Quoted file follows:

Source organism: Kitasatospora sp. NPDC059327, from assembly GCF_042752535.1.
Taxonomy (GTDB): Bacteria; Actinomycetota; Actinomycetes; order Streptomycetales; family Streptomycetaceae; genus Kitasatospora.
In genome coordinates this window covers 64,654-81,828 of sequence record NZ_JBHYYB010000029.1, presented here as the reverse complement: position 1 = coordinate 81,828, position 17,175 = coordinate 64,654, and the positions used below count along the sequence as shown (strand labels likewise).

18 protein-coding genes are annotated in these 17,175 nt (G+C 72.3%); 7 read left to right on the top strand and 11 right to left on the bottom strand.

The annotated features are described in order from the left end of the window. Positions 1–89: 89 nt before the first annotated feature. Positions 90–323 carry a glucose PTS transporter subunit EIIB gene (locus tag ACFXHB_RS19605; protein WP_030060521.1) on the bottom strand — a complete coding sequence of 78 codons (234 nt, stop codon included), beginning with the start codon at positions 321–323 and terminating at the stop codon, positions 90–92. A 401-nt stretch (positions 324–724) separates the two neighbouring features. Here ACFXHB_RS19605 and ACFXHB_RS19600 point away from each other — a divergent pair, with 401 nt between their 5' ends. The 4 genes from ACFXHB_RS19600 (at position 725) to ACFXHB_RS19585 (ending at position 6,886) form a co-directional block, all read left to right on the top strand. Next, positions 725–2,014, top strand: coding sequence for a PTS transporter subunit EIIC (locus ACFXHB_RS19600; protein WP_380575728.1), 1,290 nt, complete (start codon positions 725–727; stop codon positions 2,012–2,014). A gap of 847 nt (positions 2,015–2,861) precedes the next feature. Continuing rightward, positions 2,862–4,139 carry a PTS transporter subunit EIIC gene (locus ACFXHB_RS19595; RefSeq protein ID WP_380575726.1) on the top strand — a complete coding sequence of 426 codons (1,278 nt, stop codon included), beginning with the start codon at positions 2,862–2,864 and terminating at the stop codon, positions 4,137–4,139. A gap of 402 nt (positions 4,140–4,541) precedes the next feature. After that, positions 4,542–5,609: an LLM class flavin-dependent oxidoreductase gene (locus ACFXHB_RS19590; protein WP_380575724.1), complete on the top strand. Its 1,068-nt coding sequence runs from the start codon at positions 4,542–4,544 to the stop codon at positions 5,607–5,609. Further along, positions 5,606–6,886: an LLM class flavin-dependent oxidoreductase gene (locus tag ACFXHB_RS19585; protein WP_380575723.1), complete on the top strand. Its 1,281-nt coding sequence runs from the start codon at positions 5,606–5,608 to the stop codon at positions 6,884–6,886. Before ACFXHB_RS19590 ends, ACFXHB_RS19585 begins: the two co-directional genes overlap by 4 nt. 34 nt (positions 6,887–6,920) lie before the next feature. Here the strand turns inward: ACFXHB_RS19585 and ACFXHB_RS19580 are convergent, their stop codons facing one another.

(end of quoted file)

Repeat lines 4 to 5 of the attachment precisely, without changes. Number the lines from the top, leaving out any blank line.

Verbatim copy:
18 protein-coding genes are annotated in these 17,175 nt (G+C 72.3%); 7 read left to right on the top strand and 11 right to left on the bottom strand.

The annotated features are described in order from the left end of the window. Positions 1–89: 89 nt before the first annotated feature. Positions 90–323 carry a glucose PTS transporter subunit EIIB gene (locus tag ACFXHB_RS19605; protein WP_030060521.1) on the bottom strand — a complete coding sequence of 78 codons (234 nt, stop codon included), beginning with the start codon at positions 321–323 and terminating at the stop codon, positions 90–92. A 401-nt stretch (positions 324–724) separates the two neighbouring features. Here ACFXHB_RS19605 and ACFXHB_RS19600 point away from each other — a divergent pair, with 401 nt between their 5' ends. The 4 genes from ACFXHB_RS19600 (at position 725) to ACFXHB_RS19585 (ending at position 6,886) form a co-directional block, all read left to right on the top strand. Next, positions 725–2,014, top strand: coding sequence for a PTS transporter subunit EIIC (locus ACFXHB_RS19600; protein WP_380575728.1), 1,290 nt, complete (start codon positions 725–727; stop codon positions 2,012–2,014). A gap of 847 nt (positions 2,015–2,861) precedes the next feature. Continuing rightward, positions 2,862–4,139 carry a PTS transporter subunit EIIC gene (locus ACFXHB_RS19595; RefSeq protein ID WP_380575726.1) on the top strand — a complete coding sequence of 426 codons (1,278 nt, stop codon included), beginning with the start codon at positions 2,862–2,864 and terminating at the stop codon, positions 4,137–4,139. A gap of 402 nt (positions 4,140–4,541) precedes the next feature. After that, positions 4,542–5,609: an LLM class flavin-dependent oxidoreductase gene (locus ACFXHB_RS19590; protein WP_380575724.1), complete on the top strand. Its 1,068-nt coding sequence runs from the start codon at positions 4,542–4,544 to the stop codon at positions 5,607–5,609. Further along, positions 5,606–6,886: an LLM class flavin-dependent oxidoreductase gene (locus tag ACFXHB_RS19585; protein WP_380575723.1), complete on the top strand. Its 1,281-nt coding sequence runs from the start codon at positions 5,606–5,608 to the stop codon at positions 6,884–6,886. Before ACFXHB_RS19590 ends, ACFXHB_RS19585 begins: the two co-directional genes overlap by 4 nt. 34 nt (positions 6,887–6,920) lie before the next feature. Here the strand turns inward: ACFXHB_RS19585 and ACFXHB_RS19580 are convergent, their stop codons facing one another.